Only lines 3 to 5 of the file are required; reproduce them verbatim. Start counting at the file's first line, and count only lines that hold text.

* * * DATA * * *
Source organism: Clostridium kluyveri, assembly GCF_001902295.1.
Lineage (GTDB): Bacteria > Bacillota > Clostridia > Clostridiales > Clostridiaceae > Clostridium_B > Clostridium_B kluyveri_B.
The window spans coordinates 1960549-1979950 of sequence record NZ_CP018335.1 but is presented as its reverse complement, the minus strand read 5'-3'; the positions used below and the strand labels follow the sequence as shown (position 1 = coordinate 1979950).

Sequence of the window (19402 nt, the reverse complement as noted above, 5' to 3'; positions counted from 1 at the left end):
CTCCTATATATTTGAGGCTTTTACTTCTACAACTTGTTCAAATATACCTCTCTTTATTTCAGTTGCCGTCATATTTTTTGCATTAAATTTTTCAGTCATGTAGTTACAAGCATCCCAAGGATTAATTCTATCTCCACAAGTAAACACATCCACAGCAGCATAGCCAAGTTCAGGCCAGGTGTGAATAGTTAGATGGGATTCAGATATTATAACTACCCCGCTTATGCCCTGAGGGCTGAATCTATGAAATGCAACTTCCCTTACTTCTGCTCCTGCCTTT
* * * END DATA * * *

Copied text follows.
The window spans coordinates 1960549-1979950 of sequence record NZ_CP018335.1 but is presented as its reverse complement, the minus strand read 5'-3'; the positions used below and the strand labels follow the sequence as shown (position 1 = coordinate 1979950).

Sequence of the window (19402 nt, the reverse complement as noted above, 5' to 3'; positions counted from 1 at the left end):
CTCCTATATATTTGAGGCTTTTACTTCTACAACTTGTTCAAATATACCTCTCTTTATTTCAGTTGCCGTCATATTTTTTGCATTAAATTTTTCAGTCATGTAGTTACAAGCATCCCAAGGATTAATTCTATCTCCACAAGTAAACACATCCACAGCAGCATAGCCAAGTTCAGGCCAGGTGTGAATAGTTAGATGGGATTCAGATATTATAACTACCCCGCTTATGCCCTGAGGGCTGAATCTATGAAATGCAACTTCCCTTACTTCTGCTCCTGCCTTT